While the recorder is still best known as an early music instrument, its revival in the 20th century led to its adoption as a modern concert instrument by a number of composers, and even in jazz.
The recorder also figured, at least briefly, in the British pop music boom of the mid-1960s, when Klaus Voormann played it on Manfred Mann’s Semi-detached suburban Mr. James and Trouble and tea, and Brian Jones played it on The Rolling Stones’ Ruby Tuesday (above and below); the latter featured “a very obbligato recorder part which weaves intricate counterpoints over the basic melody in a very effective and interesting way” according to Richard D.C. Noble, who reported on the phenomenon in “The recorder in pop: A progress report” (Recorder and music magazine II/5 [May 1967] pp. 135–36).
Although he was nicknamed “Mississippi”, Fred McDowell was born in Tennessee, and lived in Memphis for more than thirty years. He worked at various factories and farms, and played guitar at weekend dances.
McDowell’s “You gotta move” was covered by The Rolling Stones on their 1971 album Sticky fingers and appeared in their film Gimme shelter (1970) as well as on their Love you live album (1977). The jazz singer Cassandra Wilson also covered “You gotta move” in 2002. McDowell himself recorded three versions of the song: acoustic (1965), electric (1971), and with the Hunter’s Chapel Singers of Como, Mississippi (1966).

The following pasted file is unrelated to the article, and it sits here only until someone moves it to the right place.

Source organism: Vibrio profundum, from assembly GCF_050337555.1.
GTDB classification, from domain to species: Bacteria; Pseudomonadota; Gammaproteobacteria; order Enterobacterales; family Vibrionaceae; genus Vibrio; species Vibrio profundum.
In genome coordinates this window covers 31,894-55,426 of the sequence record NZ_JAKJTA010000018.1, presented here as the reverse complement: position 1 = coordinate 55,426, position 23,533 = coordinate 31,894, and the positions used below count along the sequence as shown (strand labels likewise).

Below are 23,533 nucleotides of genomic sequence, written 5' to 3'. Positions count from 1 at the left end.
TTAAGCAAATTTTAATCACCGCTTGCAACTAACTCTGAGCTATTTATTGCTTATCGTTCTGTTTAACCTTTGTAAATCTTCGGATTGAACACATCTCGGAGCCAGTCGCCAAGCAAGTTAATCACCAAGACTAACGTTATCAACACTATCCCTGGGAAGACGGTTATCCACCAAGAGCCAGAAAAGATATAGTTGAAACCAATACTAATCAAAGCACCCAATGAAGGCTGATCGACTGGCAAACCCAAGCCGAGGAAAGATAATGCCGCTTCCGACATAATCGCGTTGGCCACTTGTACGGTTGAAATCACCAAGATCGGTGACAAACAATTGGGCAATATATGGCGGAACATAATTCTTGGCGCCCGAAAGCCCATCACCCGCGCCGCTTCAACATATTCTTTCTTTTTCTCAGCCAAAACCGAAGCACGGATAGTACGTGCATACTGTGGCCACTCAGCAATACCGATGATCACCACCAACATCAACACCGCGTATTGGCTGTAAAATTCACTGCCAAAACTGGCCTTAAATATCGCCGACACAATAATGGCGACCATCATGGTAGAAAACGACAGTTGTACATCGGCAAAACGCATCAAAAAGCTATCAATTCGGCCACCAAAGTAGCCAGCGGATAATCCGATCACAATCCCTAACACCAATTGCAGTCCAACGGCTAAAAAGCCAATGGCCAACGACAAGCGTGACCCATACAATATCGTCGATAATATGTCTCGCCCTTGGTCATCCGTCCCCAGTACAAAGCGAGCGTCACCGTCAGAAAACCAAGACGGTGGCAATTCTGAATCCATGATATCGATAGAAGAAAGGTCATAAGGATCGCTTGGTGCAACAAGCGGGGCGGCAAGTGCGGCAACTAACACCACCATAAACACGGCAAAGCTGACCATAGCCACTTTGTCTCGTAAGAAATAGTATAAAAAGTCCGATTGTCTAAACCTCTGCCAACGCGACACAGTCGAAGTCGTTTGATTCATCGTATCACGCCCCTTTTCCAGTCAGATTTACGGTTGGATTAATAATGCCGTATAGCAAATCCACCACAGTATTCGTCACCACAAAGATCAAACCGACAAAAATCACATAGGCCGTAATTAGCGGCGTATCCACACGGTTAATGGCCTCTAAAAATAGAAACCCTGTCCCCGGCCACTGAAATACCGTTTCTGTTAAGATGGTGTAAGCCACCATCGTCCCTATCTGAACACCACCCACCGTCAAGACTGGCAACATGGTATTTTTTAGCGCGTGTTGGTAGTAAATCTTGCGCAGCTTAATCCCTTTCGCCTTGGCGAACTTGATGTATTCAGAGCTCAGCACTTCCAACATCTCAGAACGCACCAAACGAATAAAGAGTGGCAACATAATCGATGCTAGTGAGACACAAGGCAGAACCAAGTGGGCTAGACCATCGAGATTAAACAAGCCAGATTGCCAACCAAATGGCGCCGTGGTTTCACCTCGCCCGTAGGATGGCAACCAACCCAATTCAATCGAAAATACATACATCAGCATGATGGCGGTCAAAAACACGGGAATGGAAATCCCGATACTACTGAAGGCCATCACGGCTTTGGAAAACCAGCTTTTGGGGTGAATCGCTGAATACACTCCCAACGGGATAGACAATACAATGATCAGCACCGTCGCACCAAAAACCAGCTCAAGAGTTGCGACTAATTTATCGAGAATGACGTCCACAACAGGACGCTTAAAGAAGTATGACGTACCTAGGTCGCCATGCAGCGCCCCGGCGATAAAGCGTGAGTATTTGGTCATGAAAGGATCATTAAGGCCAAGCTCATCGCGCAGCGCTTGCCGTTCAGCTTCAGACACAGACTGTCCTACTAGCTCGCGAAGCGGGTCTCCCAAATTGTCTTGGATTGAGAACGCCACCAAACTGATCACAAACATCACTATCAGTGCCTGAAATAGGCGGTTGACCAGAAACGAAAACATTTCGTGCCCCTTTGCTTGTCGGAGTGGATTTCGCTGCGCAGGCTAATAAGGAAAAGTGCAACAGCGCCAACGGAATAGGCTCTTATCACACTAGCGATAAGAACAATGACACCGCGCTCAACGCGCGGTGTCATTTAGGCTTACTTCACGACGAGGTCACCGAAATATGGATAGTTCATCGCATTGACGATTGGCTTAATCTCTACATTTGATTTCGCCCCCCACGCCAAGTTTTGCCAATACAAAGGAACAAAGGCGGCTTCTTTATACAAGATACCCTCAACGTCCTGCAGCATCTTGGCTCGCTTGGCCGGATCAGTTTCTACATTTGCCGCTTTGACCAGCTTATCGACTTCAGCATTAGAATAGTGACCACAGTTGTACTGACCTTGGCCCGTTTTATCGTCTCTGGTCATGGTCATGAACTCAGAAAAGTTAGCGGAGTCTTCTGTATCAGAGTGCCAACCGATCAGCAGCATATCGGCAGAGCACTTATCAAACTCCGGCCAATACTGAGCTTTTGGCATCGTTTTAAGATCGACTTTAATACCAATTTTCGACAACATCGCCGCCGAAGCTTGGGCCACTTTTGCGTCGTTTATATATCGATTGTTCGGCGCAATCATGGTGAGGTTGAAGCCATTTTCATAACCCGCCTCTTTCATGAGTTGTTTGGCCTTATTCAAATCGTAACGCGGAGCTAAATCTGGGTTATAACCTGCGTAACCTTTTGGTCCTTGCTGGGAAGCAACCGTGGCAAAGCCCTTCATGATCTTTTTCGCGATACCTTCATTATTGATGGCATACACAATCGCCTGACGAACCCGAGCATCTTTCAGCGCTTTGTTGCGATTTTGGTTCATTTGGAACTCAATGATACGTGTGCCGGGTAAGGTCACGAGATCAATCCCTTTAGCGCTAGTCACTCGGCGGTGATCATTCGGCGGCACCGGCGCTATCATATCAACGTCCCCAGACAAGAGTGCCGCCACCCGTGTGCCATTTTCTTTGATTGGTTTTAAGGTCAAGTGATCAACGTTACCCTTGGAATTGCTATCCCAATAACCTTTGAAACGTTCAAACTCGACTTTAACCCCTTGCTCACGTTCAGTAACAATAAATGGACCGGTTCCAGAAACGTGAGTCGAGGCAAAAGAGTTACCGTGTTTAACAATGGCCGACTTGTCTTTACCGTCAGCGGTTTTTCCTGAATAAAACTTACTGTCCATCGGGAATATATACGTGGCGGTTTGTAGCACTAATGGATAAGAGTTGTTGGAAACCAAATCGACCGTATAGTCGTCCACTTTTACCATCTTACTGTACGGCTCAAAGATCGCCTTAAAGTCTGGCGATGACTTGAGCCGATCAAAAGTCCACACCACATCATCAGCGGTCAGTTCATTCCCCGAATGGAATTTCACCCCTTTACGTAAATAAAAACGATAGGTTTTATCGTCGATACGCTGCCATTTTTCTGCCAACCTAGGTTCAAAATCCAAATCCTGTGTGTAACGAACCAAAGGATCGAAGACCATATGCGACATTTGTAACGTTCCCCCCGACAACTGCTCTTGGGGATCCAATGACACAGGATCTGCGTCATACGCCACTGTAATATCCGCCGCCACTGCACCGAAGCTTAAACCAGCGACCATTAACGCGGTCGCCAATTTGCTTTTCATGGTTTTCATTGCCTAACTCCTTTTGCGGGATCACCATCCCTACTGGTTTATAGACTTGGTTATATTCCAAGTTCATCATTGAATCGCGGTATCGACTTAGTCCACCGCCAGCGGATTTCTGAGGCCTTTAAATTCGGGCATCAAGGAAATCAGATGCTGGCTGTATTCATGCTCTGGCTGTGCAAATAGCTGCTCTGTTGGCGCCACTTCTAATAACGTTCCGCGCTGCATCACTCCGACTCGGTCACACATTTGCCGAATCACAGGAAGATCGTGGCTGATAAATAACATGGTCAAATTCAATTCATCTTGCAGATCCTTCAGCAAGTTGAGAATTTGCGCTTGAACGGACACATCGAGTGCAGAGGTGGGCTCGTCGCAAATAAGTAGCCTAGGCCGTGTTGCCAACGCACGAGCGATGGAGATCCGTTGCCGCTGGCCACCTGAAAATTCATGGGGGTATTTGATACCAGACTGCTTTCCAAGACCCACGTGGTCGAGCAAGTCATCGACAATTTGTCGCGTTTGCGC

This according to “McDowell, Fred” by Yves Laberge (Encyclopedia of the blues II  pp. 670); this encyclopedia is one of many resources included in RILM music encyclopedias, an ever-expanding full-text compilation of reference works.
Today is McDowell’s 111th birthday! Below, his seminal 1965 recording.
BONUS: The Stones, around the time of Sticky fingers.
Recorded during the blazing summer of 1971 at Nellcôte, Keith Richards’s seaside mansion in southern France, Exile on Main St. has been hailed as one of the Rolling Stones’ best albums, and one of the greatest rock records of all time. Yet its improbable creation was difficult, torturous, and at times nothing short of dangerous.
In self-imposed exile, the Stones—along with wives, girlfriends, and a crew of hangers-on unrivaled in the history of rock—spent their days smoking, snorting, and drinking whatever they could get their hands on. At night, the band descended like miners into the villa’s dank basement to lay down tracks.
All the while, a variety of celebrities including John Lennon, Yoko Ono, and Gram Parsons stumbled through the villa’s never-ending party, as did the local drug dealers, known to one and all as les cowboys. Nellcôte became the crucible in which creative strife, outsize egos, and all the usual byproducts of the Stones’ legendary hedonistic excess fused into something potent, volatile, and enduring.
This according to Exile on Main St.: A season in hell with the Rolling Stones by Robert Greenfield (Cambridge: Da capo. 2006). Above, Richards at Nellcôte with Parsons and Anita Pallenberg; Below, the complete album for your contemplation.
Related article: The Beatles’ white album